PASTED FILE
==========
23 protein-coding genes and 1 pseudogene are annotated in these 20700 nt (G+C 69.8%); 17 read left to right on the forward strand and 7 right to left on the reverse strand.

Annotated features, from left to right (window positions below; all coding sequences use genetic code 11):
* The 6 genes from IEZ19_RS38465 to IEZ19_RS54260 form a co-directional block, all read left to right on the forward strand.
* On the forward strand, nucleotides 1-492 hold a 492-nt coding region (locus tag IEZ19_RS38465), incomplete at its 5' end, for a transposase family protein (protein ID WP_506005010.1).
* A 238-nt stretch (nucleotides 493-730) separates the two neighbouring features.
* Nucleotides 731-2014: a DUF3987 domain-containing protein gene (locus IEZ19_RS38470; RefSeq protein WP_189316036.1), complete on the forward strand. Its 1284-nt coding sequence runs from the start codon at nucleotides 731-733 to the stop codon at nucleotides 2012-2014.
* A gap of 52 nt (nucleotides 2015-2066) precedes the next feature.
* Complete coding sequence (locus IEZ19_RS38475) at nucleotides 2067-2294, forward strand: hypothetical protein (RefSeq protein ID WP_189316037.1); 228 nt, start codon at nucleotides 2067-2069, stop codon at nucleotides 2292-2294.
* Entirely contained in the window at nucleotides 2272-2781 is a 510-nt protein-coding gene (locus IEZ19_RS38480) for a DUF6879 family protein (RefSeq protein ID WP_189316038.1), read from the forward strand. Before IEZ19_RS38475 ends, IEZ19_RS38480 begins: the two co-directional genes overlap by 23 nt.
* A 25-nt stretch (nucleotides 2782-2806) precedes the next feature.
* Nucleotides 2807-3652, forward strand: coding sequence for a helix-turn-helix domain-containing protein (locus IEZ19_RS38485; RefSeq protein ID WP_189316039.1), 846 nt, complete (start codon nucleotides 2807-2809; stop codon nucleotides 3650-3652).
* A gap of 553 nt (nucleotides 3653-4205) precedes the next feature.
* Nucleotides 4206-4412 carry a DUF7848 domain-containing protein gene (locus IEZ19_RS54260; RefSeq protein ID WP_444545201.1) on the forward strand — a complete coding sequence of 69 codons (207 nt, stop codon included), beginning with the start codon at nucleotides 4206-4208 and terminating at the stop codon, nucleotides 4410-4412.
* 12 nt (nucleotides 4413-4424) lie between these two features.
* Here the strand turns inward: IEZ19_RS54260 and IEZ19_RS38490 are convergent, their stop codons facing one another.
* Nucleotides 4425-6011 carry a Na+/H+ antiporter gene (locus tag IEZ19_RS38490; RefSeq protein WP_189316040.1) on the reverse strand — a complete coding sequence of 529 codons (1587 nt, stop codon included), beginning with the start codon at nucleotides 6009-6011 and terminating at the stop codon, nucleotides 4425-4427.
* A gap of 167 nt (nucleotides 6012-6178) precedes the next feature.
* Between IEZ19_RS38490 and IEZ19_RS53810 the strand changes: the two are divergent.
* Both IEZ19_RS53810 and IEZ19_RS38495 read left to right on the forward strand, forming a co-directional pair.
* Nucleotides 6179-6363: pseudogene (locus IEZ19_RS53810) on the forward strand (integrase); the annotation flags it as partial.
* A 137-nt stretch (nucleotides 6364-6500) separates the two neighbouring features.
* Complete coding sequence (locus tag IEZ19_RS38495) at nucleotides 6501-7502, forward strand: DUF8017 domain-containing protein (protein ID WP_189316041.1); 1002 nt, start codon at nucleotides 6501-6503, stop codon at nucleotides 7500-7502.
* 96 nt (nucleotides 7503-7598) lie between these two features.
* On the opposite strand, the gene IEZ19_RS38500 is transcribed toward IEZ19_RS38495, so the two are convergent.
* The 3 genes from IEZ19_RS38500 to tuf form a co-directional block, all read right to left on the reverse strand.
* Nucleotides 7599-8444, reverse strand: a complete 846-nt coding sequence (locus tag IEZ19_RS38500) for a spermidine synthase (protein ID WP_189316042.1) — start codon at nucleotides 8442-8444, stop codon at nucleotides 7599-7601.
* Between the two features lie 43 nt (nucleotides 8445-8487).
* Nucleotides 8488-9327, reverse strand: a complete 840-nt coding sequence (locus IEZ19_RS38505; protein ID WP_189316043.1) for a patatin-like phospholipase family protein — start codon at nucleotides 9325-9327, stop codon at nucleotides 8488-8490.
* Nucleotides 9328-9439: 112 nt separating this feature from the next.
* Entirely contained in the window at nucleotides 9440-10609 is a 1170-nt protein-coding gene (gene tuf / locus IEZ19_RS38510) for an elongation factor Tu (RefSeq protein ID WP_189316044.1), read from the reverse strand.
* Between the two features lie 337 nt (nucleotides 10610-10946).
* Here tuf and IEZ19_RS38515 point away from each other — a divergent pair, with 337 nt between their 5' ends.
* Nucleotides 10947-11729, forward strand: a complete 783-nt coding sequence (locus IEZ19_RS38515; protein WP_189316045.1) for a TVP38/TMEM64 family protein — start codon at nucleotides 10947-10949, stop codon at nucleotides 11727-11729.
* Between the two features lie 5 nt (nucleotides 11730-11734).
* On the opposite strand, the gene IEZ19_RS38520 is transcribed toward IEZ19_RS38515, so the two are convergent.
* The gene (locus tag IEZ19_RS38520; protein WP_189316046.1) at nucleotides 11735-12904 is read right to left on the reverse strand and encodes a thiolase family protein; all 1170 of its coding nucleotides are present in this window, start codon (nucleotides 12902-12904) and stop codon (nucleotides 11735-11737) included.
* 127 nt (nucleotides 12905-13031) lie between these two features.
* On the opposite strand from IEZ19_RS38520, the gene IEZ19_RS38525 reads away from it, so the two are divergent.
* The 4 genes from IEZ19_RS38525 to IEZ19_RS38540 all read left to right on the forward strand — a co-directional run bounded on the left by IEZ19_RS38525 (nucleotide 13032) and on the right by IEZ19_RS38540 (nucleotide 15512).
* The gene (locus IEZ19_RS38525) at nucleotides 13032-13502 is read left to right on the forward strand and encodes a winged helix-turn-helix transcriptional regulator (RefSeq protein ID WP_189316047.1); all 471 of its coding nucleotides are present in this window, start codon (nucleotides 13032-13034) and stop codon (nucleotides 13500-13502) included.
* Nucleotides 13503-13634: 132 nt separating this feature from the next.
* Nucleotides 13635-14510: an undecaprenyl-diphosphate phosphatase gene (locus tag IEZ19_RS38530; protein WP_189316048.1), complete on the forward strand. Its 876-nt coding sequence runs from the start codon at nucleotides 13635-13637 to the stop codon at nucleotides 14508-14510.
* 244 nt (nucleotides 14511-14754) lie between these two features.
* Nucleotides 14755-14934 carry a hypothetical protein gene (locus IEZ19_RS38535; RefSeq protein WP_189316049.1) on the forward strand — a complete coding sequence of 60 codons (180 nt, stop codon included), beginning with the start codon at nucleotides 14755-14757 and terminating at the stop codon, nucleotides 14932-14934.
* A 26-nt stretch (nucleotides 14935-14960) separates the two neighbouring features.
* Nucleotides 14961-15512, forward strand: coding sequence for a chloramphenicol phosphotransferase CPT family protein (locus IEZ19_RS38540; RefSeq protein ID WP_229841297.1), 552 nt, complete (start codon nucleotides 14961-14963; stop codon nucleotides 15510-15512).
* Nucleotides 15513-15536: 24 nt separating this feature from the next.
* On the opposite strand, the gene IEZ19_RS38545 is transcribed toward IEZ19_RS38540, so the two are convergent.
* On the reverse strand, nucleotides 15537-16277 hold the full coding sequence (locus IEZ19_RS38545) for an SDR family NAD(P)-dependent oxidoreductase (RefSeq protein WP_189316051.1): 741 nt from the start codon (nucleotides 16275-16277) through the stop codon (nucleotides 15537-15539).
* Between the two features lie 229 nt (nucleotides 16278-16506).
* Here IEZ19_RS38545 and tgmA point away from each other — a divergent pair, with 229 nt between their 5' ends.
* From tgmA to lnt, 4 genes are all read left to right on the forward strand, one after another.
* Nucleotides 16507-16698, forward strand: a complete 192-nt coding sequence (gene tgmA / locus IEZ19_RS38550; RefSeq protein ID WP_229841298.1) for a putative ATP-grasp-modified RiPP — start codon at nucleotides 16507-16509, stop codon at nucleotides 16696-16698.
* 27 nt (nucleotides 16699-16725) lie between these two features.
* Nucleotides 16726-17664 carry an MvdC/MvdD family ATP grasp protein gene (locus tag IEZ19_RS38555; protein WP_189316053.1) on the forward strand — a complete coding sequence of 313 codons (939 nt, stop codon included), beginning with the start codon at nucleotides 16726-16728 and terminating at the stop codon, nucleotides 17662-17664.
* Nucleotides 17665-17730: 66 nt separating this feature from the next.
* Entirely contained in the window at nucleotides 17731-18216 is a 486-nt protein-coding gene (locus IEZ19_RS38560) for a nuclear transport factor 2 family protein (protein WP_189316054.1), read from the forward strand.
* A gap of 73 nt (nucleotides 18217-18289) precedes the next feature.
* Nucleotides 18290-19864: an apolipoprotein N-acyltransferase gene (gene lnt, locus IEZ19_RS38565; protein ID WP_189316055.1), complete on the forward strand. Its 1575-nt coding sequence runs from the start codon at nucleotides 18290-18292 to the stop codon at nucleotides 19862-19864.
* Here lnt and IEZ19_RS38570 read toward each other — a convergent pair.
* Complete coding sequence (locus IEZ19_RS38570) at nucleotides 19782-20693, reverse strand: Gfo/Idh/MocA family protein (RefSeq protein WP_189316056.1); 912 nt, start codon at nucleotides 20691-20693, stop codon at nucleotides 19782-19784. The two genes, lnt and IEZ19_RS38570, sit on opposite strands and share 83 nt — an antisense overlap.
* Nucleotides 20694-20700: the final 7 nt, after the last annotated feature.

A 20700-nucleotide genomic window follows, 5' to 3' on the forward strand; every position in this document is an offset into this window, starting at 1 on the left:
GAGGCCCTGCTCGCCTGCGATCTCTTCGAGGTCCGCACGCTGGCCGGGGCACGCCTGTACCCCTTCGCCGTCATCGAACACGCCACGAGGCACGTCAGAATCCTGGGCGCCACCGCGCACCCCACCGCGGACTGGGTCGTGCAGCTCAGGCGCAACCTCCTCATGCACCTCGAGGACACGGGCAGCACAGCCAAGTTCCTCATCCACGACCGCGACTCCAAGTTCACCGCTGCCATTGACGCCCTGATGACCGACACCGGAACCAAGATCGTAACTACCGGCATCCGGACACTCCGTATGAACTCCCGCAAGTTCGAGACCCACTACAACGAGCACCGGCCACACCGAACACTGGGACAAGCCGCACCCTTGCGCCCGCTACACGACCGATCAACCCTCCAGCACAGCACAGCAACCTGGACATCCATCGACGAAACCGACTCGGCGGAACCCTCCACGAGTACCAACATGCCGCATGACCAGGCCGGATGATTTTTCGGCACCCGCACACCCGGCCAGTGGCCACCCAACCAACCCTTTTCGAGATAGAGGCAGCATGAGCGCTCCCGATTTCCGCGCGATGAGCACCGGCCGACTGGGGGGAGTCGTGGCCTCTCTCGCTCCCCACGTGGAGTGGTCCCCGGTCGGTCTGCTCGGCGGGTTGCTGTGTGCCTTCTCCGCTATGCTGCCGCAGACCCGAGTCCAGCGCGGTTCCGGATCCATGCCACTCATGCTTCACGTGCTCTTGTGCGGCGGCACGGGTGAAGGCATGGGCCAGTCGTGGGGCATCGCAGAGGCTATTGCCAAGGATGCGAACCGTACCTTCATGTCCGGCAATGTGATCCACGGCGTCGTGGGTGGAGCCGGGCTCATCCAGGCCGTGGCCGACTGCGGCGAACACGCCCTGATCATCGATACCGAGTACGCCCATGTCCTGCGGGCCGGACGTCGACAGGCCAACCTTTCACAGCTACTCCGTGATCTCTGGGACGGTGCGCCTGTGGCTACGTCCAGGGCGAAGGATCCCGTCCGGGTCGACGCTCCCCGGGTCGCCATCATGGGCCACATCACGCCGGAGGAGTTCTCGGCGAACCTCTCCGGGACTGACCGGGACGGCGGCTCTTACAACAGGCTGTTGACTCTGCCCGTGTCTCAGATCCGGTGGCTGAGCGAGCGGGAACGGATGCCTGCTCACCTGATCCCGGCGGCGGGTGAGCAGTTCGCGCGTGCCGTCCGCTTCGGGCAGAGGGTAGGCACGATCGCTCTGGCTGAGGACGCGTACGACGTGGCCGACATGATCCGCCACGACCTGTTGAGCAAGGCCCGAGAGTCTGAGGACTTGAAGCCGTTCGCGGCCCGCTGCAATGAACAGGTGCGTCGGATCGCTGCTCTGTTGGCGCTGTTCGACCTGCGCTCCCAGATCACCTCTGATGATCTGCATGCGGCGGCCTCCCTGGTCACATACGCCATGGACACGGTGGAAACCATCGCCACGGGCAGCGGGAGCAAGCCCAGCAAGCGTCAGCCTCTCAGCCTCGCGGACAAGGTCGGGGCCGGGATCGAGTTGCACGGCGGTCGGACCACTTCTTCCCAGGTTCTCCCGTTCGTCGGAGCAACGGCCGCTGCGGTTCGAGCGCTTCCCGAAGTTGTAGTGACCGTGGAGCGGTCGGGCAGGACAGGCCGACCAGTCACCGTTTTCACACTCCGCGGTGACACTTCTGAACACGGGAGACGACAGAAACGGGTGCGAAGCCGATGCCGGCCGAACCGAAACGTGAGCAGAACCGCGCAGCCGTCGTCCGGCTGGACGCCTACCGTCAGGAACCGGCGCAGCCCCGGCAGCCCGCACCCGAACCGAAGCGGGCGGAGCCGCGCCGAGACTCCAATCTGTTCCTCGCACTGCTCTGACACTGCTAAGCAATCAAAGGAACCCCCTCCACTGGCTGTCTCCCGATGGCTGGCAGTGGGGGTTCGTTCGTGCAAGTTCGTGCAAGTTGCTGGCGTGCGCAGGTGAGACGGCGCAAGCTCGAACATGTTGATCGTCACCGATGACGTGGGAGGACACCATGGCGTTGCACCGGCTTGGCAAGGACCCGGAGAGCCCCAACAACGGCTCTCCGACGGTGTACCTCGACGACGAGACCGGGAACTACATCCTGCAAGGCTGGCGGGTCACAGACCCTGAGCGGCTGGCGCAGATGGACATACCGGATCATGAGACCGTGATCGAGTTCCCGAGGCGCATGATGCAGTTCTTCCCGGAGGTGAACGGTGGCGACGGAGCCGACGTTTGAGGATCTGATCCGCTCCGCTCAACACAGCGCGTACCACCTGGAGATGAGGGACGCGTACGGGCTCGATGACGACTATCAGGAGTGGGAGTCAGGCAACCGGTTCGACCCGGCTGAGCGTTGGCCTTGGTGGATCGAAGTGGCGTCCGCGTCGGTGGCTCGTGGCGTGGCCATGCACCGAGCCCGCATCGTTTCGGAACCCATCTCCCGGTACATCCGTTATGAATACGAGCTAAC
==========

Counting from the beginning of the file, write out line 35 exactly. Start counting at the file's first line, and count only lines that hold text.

* On the opposite strand, the gene IEZ19_RS38520 is transcribed toward IEZ19_RS38515, so the two are convergent.